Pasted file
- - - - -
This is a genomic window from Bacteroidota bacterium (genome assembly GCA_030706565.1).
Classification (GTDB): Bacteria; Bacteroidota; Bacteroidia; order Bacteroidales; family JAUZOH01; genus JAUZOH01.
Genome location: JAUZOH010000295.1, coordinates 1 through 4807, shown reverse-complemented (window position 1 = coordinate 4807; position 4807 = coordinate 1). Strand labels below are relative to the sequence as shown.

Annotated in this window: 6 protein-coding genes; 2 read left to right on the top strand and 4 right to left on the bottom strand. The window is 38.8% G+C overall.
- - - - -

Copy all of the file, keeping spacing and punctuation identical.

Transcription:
This is a genomic window from Bacteroidota bacterium (genome assembly GCA_030706565.1).
Classification (GTDB): Bacteria; Bacteroidota; Bacteroidia; order Bacteroidales; family JAUZOH01; genus JAUZOH01.
Genome location: JAUZOH010000295.1, coordinates 1 through 4807, shown reverse-complemented (window position 1 = coordinate 4807; position 4807 = coordinate 1). Strand labels below are relative to the sequence as shown.

Annotated in this window: 6 protein-coding genes; 2 read left to right on the top strand and 4 right to left on the bottom strand. The window is 38.8% G+C overall.